Professor Köhler, since February 2021, you have been the Director of the Max Planck Institute of Molecular Plant Physiology. Can you recall your first impression of the institute and its location?
In 2019, I visited Potsdam Science Park for the first time. Back then, preliminary talks were being held regarding my position as director. At the time, what struck me about the location was its concentration of academic potential. With three Max-Planck institutes, two Fraunhofer-Institutes and the University of Potsdam right next door to each other, the location is a very attractive one. I also really liked the building of the Max Planck Institute – it’s modern, beautifully located, and it’s equipped with a wonderful infrastructure. My first impression was therefore very positive.
You are engaged with the task of organising the institute’s new Department of Reproductive Biology and Epigenetics. What, precisely, is the focus of this field of research?
Epigenetics involves the study of hereditary changes in traits and characteristics that come about without changes in the DNA sequence. This occurs by way of chemical changes, either directly to the DNA or to the proteins that connect the DNA. This is different in the case of spontaneous genetic mutations, which we learn about in school: When such mutations occur, the DNA sequence is modified, which likewise leads to a change in characteristics. What we do is take a look: Which characteristics are passed down so that they can take shape during the next generation by means of epigenetic processes, and which not? This can be determined on the basis of certain molecular techniques that render chemical changes in the DNA or the protein visible. This way, we can find out where the modifications have taken place, which makes it possible to match particular modifications to particular changes in a plant’s structure.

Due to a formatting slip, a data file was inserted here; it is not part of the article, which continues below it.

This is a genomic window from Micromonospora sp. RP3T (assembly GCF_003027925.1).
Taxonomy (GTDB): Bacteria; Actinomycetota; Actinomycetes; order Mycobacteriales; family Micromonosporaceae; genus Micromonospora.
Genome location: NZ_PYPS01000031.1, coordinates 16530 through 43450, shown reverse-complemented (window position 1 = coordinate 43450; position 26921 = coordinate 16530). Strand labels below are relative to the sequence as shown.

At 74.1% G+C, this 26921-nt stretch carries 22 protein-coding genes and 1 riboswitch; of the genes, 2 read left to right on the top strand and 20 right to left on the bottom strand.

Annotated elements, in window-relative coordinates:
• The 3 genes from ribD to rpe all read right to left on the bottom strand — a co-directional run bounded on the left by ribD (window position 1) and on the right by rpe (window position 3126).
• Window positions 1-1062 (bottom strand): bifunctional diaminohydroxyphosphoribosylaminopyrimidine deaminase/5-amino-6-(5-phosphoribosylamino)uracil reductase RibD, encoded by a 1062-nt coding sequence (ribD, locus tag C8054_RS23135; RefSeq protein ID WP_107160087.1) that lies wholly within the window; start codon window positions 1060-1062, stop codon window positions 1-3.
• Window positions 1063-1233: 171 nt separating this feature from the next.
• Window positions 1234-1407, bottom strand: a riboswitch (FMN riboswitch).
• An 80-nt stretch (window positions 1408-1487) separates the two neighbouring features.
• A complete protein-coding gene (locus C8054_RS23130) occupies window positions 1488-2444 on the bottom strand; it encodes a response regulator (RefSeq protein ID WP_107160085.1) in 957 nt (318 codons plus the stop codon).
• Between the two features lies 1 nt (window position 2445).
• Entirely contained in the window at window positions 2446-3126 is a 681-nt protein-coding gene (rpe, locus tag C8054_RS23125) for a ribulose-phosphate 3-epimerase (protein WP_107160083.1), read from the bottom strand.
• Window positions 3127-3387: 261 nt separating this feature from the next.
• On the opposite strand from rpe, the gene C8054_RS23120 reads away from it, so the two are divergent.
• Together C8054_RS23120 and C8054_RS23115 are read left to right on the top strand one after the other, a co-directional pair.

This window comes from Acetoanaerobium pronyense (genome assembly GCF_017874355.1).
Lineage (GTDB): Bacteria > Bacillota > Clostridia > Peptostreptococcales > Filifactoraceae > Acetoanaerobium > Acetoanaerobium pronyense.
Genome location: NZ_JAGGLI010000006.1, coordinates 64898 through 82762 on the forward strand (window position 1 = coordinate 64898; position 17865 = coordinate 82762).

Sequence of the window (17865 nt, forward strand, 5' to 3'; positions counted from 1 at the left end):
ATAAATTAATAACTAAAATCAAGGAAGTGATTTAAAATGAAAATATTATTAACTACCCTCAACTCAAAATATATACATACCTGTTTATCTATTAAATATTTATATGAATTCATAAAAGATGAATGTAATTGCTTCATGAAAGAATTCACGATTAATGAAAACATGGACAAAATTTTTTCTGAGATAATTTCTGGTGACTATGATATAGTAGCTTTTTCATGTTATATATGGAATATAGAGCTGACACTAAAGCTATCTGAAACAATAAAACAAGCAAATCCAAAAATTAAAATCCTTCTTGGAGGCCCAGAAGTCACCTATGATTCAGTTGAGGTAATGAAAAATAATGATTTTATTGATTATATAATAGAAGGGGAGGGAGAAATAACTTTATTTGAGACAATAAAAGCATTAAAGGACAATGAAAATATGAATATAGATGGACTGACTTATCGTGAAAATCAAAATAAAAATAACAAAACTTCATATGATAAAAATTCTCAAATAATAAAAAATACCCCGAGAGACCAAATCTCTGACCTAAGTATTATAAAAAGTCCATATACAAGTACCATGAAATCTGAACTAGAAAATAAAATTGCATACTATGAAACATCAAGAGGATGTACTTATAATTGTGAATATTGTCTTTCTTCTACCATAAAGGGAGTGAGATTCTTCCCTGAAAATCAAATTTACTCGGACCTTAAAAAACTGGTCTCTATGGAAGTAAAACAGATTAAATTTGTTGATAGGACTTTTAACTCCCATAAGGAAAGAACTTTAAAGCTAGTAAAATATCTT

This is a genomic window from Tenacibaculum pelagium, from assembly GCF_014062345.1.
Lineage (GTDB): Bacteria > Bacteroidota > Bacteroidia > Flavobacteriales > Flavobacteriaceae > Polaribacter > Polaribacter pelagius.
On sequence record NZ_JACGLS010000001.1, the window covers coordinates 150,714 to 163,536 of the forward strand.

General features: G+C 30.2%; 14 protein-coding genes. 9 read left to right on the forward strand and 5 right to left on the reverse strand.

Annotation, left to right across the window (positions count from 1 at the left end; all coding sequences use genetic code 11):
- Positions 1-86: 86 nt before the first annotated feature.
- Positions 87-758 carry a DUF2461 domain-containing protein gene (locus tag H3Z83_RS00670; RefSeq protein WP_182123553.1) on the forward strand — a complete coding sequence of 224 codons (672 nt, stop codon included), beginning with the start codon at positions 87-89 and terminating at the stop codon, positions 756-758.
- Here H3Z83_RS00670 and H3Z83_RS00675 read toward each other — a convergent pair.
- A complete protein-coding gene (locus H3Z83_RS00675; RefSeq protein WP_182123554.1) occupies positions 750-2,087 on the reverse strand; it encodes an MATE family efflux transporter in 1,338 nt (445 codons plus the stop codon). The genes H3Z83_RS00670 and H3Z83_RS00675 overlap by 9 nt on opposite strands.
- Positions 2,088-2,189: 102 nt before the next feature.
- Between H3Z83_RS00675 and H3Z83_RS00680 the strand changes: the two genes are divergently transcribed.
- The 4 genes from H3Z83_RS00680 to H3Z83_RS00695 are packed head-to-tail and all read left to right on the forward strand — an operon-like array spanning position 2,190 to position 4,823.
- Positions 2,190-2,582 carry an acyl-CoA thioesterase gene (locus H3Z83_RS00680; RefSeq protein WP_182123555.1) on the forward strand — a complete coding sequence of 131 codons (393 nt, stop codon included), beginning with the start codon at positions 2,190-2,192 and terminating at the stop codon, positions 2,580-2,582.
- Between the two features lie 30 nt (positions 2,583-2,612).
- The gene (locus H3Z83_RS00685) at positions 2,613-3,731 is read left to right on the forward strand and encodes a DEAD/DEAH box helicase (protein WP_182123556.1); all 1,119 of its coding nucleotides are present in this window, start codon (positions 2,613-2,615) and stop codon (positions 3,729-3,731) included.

Where genetic modification in agriculture is concerned, the EU regulations are very strict. In addition, consumers here in Germany are very sceptical about these kinds of possibilities. How do they assess these basic conditions for research?
My research is not directly affected by this critical view. I engage in fundamental research, and, initially, I only observe how plants reproduce, and what molecular processes govern their reproductive process. However, we occasionally encounter things that would be very helpful for the genetic modification of food. The existing laws currently prevents us from converting these findings into practice. Personally, I hope that this situation will change in the near future. At the moment, when we modify a plant epigenetically without a modification appearing in the DNA sequence, this is nevertheless considered a genetically modified organism. For this reason, they cannot be used. But this exclusion makes no sense: If we take a look at the problems we’re experiencing at the current time, we see that there is an urgent need for change. Due to climate change, many of our cultivated plants are no longer able to adjust to extreme weather, such as floods or periods of drought.
What advantages do you see in permitting increased leeway in epigenetics and genetic modification?